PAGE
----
While China’s coastal provinces and major cities are recovering from the COVID-19 pandemic, firms in its poorer western and central provinces are falling well behind in metrics such as output and sales revenue, a private survey showed yesterday.
The majority of firms are recovering far more slowly than those in wealthier areas around Beijing, Shanghai and Guangdong, a report from China Beige Book International (CBB) said.
While revenue and profits for the third quarter saw steep declines year-on-year across China, many interior provinces also saw output, domestic orders and sales prices falling from the second quarter as well, according to a quarterly survey of thousands of Chinese firms by the US-based consultancy.
For instance, revenue increased 41 percent quarter-on-quarter for Shanghai and the wealthy eastern provinces of Zhejiang and Jiangsu, but fell by 10 percent in the more remote western regions of Tibet, Gansu, Qinghai and Xinjiang, it said.
“For the corporate elite — large firms and those based in the Big 3 coastal regions — the economy is accelerating... But the rest of China — most firms in most regions — are seeing a far more muted recovery,” CBB chief economist Derek Scissors said in comments issued with the survey.
Last month, China’s industrial output accelerated the most in eight months, while retail sales grew for the first time this year, suggesting the economic recovery is gathering pace as demand starts to improve more broadly from the COVID-19 crisis.
However, the retail recovery is unbalanced and spending on luxury goods, vehicles and electronics is leading the charge, rising faster than food, clothing and other essentials.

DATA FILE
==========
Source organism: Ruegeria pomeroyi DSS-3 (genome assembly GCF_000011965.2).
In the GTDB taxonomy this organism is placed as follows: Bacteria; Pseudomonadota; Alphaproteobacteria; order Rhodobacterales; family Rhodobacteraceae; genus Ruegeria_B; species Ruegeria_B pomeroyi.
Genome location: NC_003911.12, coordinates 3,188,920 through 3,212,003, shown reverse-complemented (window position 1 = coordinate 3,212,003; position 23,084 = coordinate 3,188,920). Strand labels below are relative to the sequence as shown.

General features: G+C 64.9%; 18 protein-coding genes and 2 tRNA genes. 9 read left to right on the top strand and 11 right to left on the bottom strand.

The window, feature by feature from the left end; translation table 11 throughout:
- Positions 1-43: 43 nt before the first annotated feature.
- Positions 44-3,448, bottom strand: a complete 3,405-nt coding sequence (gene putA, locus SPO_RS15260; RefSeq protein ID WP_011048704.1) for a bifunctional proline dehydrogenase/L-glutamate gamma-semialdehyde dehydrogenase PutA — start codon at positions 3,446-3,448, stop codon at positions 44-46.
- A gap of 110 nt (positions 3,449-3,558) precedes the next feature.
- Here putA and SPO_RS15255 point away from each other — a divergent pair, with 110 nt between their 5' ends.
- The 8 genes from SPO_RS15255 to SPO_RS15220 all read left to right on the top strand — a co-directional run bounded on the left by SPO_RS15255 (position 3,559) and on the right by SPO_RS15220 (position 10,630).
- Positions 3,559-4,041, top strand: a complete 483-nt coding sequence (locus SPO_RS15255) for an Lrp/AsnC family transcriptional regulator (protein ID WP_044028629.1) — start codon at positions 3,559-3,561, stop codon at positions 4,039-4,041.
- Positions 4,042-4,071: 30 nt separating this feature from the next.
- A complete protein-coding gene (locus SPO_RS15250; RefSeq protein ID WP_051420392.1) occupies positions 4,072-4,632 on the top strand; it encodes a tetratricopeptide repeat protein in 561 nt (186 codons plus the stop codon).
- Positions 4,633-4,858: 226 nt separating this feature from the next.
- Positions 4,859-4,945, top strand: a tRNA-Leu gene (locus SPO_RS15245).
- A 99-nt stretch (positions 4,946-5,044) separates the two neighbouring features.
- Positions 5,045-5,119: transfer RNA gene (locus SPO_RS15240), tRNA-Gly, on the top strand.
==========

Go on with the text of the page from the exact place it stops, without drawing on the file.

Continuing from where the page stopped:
While the supply side of China’s economy has shown resilience, a strong and broad rebound in spending is needed for a more meaningful economic recovery. Even though the virus is under control, income and job losses due to the pandemic have made poorer Chinese unwilling or unable to increase spending, keeping a lid on the rebound.
“Higher-income households have probably built up savings, because of the forced reduction in consumption during lockdown, and could now be ready for a spending spree. It is lower-income households that face a longer slog of normalizing their finances,” Gavekal Dragonomics (龍洲經訊) analyst He Wei (何暐) said in a recent report.
The lopsided recovery can also be seen in the auto market.
Sales of luxury vehicles have recovered much quicker than regular ones, and are now almost one-fifth of all vehicles sold.
Regional divergences were also visible in credit, CBB said, with a far higher proportion of companies in the wealthy areas around Beijing, Shanghai and Guangdong accessing capital.
“Borrowing levels stayed flat or fell outright in 4 of 5 non-coastal regions,” CBB said in the report.
Additional reporting by Bloomberg
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